The church celebrated its 150th anniversary with celebration services held on September 9, 10, and 12, 1976  The main speakers were Georgia's Lt. Governor, Zell Miller, Dr. Louis D. Newton and Dr. Grady Cauthen.

V. L. Jinks was Music director until 1947 and Harold Standard served from 1947 until 1971.

We had two part-time Ministers of Music.  Tom King was called in February, 1970 and resigned in February, 1971.  Gerald Dimsdale served from February 21,1971 until March 1973 at which time he entered seminary in New Orleans.

Thomas Morton was ordained by Reverend T. H. Wilder and Edgar Welch on September 10,1972.  

On April 21,1973 Rev. William P. Whitlatch was called as full time Assistant Pastor, Youth and Music.  He resigned in August, 1976 to enter seminary.

In 1974 the church purchased a bus.

Donald W. Thurman was called as Music Director and Minister of Youth in August, 1976.  He resigned January 11,1978 and left May, 1978.

Rev Maxie Threatt served from May 8,1977 until July 15, 1985 to go to First Baptist of Gordon, Georgia.  During his ministry 58 were baptized and 88 received by letter.  The budget grew from $70,000.00 to $100,000.00 per year.  The pews were cushioned and new carpet put in the sanctuary.  A trust fund of $30,000.00 was established for the Macedonia Cemetery in March, 1985.  We purchased 5.8 acres of land for $5,800.00 which included the old baptistery in May, 1984.  This made the total acreage 22.015. (We purchased a new van and a replacement bus for the use of the church in September, 1983.  A new room and bath were added to the old pastorium).    A bus shed was built in February, 1983.  A used organ was purchased in September, 1982.  Bethany Church of Henry County donated concrete picnic tables via George Stanfield  August, 1982.

A note burning for the church was held February, 1981.  The new pastorium was paid off August, 1983.  

Mike Feltman served as Minister of Music and Religious Activities from September 24,1978 until March 1,1981 to accept a similar position at the First Baptist of Madison.

Hurley Hughes was called as Minister of Music and Religious Activities July 26,1981.  He served until June 9,1982 to accept a position in Alabama.

In September, 1982, Allen Byars accepted the Interim Minister of Music until December 1982.  Gary Hollis was called as Minister of Music and Religious Activities in January, 1983.  He served through December, 1984.  Byars was called January, 1984 through October 1984.  Carmen Pritchard served again June, 1985 through August, 1985.  Byrd Wyatt was called as Interim Minister of Music January, 1985 through September, 1985.  Beth Childs served as Children's Director from September, 1984 through June,  1985.  Allen Byars was called as Interim Minister of Music September, 1985 until present.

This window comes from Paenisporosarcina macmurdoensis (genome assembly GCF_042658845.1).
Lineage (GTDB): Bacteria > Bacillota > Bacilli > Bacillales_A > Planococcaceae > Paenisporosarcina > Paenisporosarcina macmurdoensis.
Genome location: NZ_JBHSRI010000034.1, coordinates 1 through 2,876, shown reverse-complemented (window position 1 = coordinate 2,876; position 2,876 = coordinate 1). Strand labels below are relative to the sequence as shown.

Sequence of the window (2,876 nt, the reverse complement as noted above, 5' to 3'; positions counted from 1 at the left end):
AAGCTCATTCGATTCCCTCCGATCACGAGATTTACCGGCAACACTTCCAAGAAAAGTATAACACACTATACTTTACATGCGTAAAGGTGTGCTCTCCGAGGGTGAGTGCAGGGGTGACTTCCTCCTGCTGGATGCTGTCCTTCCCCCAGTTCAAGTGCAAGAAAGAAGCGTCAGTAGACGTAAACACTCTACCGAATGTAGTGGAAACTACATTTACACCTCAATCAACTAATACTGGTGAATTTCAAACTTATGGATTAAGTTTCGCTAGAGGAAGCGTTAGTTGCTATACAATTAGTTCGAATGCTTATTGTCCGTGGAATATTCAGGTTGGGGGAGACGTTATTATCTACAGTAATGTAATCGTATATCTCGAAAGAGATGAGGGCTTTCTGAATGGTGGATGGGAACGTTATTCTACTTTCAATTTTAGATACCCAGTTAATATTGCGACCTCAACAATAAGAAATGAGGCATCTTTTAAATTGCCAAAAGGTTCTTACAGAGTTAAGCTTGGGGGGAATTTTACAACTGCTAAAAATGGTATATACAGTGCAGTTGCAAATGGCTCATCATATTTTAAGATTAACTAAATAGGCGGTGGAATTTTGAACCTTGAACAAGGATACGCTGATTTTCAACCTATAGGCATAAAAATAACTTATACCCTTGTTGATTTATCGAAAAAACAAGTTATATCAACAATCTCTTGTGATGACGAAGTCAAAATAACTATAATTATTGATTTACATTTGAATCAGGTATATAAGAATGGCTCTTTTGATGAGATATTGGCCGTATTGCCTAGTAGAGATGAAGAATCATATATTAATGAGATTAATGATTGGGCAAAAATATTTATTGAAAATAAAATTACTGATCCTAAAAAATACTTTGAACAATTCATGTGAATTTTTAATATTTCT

Rev. Edgar Welch was called as Interim pastor July 28, 1985 and served through March 1986.  Under his leadership a Building Committee was elected to build a new Fellowship Hall, classrooms, and renovation of old educational building.

Rev. John Waller was called in March, 1986 and he began his ministry Easter Sunday, March 30,1986.  

During the months of June, 1986 and July, 1986 Ellen Whiting was called as a Summer Youth Worker.

OLDEST LIVING MEMBERS OF MACEDONIA BAPTIST CHURCH

The following are the oldest living members of Macedonia Baptist church.  They are listed by name and the year they joined the church.  These faithful have been, and are an inspiration to all of us today.  We extend our grateful appreciation to each one of them.  Those listed are from 1949 back.

John F. Cook 1911
Nellie Singley 1914
Lucile Cook 1917
Vadie Pulliam 1922
Mary Lou Biles 1924
Sara Stewart 1924
Bailey Jones 1925
Elsie Hardy 1928
RalphCook 1925
Mary Lou Morgan 1930
Ruth White 1931
Inez Sanders 1933
Luther Biles 1934
Sara Frances Biles        1933
Mildred Polk 1933
Otho Morgan 1934
Carolyn Morgan 1936
John W. Cook 1931
Evelyn Cook 1935
McKibben White 1936
Charles Clark 1938
Ruth Thaxton 1935
Grace Cawthon 1934
Wilber Thaxton 1939
Harold Standard 1937
Willie St. John 1937
Billie Moore 1938
Thelma Morgan 1938
Evelyn Price 1936
Brac Hodges, Jr. 1936
Bami Cook 1938
Haywood Hodges 1936
Ethyl Brown 1935
Jeannette Briscoe 1943
James Biles 1944
Ruth Tante 1944
Anna Lois Cawthon 1945
Merlene Thompson 1945
Allen Duke 1945
Virginia Foster 1940
Sarah Cook 1949
Gerald Hamlin 1944
Barron Hamlin 1945
Hershell Leverette 1942
Jackie Leverette 1949
Hester Levereette 1949
Marvin Standard 1948
Charlie Stewart 1945
Willis McClure 1947
Sara McClure 1947
Gwen Mitchell 1944
Cleveland Norsworthy      1945
Oscar Young 1945


PASTORS

1826 -1827 Rev. Moses D. White
                        Rev. John Reeves
1827-1835 No Record
1835-1841 Rev. James Carter
1841-1847 No Record
1847-1854 Rev. W. G. McMichael
1854-1856 Joint Pastors - Rev. W. G. McMichael and Rev. James Carter
1856-1868 No Record
1868-1869 Rev. John Mayo
1869-1873 Rev. James G. Kimbell
1873-1875 Rev. Jaspet Dickerson
1876-1877 Rev. J. A. Gunn
1877-1879 Rev. Jesse Mays
1879-1899 Rev. W. G. McMichael
1899-1900 Rev. J. A. Jackson
1900-1902 Rev. G. W. Wood
1902-1905 Rev. Barry Lee
1905-1906 Rev. Crower Mays
1906-1910 Rev. W. O. Sharp
1910-1913 Rev. Arthur Jackson
1914-1916 Rev. Z. E. Barron
1916-1923 Rev. J. A. Bonner
1923-1924 Rev. J. A. Parrish
1924-1925 Rev. W. F. Pate
1924-1929 Rev. I. G. Walker
1930-1933 Rev. G. A. Smith
1934-1935 Rev. J. S. Hayes
1935-1939 Rev. H. E. Gaddy
1939-1942 Rev. J. S. Hayes
1943-1947 Rev. L. H. Amason
1947-1950 Rev. R. S. Hartman
1950-1951 Rev. W. S. Adams
1951-1952 Rev. W. M. Blackwell
1952-1958 Rev. Ed Welch
1959-1964 Rev. T. H. Wilder
1964-1968 Rev. William F. Thomas
1968-1977 Rev. R. W. Jenkins
1977-1985 Rev. Maxie Threatt
1986- Rev. John Waller